What seems to be common knowledge is that the current Covid-19 pandemic started in Hubei province of China.   It is very possible that it had something to do with animal to human contact.  Viruses are everywhere and usually survive under our radar, perhaps striking down individuals and small groups of individuals.  But we have known for centuries that viruses and their cousins, bacteria under the right circumstances can spread to larger and larger groups.  To-day we have intricate global communications that are quicker than ever.

There are scientists and medical authorities that have been given authority and resources to anticipate possible "problems."  It is always prudent to anticipate the unexpected because it really is not unexpected.  Governments have been formed to better organize our human affairs to optimize our resources better than competing individuals.  Even competitors have common interests that are at best only partially recognized by most of them; transportation, communication, conflict resolution systems, environmental factors, etc.

Governments are sources of power which means they are easily corrupted and misdirected.  In order to achieve power promises are made, but often one sided such as we will lower your taxes (and maintain your services).  Efficiencies should always be strived for, but everything has a cost that must be paid or there will be consequences.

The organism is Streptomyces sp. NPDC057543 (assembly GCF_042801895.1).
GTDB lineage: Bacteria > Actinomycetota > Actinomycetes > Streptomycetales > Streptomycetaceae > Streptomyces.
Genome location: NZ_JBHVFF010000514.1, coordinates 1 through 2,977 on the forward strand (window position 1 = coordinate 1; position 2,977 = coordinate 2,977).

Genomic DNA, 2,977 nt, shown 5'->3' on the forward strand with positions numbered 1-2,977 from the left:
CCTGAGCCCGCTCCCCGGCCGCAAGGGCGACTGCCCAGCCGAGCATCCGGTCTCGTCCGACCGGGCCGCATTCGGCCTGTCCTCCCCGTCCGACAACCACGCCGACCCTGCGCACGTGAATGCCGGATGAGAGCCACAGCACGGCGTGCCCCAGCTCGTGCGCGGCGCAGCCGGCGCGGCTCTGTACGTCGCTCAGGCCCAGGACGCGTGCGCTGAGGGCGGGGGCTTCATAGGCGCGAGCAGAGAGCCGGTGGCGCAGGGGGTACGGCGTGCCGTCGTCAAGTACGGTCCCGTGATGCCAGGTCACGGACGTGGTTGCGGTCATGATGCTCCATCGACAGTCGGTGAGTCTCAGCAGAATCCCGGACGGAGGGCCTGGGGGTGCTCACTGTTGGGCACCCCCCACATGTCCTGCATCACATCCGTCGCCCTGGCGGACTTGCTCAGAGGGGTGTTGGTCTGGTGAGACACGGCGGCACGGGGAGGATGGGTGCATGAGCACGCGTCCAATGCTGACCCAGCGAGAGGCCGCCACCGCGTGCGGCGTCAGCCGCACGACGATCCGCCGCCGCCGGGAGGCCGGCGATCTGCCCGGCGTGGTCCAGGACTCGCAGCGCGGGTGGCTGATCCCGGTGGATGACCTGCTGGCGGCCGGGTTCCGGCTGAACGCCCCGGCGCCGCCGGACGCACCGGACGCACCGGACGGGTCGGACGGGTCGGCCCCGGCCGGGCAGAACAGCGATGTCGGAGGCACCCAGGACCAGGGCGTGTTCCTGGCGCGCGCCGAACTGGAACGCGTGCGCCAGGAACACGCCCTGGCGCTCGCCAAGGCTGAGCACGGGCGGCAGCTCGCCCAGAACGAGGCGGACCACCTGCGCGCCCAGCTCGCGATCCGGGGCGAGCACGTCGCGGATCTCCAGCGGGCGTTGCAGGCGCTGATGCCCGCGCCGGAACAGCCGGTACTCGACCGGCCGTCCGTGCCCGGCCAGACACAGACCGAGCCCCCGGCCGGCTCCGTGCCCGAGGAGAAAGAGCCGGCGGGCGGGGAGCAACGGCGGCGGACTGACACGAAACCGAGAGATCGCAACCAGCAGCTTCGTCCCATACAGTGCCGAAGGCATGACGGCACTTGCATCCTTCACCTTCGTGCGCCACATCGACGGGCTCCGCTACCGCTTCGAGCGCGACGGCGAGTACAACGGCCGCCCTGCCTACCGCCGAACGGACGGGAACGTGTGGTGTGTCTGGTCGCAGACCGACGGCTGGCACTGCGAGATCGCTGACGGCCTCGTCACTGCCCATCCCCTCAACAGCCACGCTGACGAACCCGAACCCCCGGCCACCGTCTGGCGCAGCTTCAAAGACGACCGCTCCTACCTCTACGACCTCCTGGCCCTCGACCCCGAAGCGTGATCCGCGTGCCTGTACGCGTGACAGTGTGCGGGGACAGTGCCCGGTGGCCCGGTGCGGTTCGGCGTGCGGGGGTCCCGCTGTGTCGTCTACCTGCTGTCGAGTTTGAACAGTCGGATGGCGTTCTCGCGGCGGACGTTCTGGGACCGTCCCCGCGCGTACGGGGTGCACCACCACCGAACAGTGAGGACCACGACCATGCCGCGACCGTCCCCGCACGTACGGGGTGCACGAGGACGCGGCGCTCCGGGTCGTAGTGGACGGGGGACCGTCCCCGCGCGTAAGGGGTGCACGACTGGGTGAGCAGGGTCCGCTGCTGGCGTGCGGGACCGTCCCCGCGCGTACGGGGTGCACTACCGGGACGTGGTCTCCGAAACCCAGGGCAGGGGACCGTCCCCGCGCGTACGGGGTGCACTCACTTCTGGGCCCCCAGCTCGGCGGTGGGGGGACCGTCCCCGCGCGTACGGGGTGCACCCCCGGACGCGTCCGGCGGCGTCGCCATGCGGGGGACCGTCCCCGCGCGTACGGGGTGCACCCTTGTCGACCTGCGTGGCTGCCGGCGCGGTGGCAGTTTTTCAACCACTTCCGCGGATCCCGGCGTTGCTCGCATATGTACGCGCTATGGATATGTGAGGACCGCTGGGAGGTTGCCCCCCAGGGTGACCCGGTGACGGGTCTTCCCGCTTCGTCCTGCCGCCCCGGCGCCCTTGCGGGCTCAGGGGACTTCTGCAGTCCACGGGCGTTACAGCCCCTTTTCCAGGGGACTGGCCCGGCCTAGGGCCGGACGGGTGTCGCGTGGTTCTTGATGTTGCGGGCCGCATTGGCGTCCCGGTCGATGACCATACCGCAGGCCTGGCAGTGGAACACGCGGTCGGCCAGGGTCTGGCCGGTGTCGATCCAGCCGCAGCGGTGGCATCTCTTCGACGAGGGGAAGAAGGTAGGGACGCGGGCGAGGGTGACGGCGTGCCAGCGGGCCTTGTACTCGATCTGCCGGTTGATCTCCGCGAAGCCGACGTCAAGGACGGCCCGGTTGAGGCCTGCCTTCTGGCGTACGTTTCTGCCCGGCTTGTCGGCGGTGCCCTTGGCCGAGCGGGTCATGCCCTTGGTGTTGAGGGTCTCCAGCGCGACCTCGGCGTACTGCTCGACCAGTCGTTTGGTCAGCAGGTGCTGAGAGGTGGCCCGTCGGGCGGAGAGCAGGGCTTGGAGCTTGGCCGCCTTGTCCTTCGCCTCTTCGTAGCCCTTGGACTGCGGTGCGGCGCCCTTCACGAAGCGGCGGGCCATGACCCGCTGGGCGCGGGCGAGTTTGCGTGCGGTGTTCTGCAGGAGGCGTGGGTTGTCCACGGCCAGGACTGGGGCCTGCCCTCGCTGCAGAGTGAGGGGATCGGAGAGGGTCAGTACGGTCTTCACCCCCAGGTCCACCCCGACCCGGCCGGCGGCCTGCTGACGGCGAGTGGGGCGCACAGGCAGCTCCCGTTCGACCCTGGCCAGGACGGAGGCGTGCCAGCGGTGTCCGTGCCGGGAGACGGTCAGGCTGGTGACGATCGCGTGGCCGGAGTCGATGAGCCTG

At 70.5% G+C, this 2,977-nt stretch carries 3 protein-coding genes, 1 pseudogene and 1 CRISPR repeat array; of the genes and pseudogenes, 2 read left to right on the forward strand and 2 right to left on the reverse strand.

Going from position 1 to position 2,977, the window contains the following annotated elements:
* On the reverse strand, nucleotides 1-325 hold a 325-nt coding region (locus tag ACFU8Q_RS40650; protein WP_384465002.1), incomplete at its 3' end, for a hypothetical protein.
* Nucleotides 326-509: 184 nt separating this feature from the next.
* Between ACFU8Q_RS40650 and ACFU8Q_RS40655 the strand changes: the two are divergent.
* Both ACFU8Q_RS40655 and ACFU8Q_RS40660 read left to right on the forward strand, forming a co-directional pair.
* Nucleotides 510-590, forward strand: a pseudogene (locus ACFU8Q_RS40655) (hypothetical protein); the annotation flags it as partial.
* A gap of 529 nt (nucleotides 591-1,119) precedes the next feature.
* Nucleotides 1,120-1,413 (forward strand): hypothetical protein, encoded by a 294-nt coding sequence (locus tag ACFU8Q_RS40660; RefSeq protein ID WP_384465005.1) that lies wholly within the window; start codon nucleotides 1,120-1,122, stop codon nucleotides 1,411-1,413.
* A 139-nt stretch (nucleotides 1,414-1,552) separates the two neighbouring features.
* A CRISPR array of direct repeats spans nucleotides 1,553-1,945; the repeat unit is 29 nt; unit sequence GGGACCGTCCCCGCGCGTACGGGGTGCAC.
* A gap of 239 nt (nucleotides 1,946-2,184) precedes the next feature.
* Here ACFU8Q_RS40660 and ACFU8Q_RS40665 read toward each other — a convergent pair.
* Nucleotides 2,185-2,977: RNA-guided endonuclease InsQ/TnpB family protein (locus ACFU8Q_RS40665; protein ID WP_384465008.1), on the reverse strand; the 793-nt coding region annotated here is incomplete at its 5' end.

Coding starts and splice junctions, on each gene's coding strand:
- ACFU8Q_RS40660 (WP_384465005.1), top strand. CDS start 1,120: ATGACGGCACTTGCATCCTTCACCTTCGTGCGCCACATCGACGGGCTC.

Many governments find themselves in a trap.  They are expected to provide services, but not to burden the workers (and others) too much.  All too often wealthy individuals resent paying for services for those less fortunate and those seeking power need to balance between satisfying enough people and obtaining the necessary revenues from both the masses and the wealthy.  This also applies to dictatorships who can be overturned if enough people organize against them.

Hindsight allows us ordinary mortals (who sometimes vote) to appreciate that the world was not as prepared  as we needed it to be and it is likely the future will not be what virtually any of us anticipated even a few weeks ago.  Work, retailing, entertainment are only a few endeavors that will require major adjustments.

In the very near future (already happening) life and death choices will have to be made.  Medical resources (trained personnel, pharmaceuticals, medical equipment, facilities) cannot be instantly expanded to cope with the stress caused by the pandemics.  Uncertainty is frightening.

While we have this new stress we still have to cope with established stresses including many medical conditions, paying off debts that have been building and countless problems demanding attention.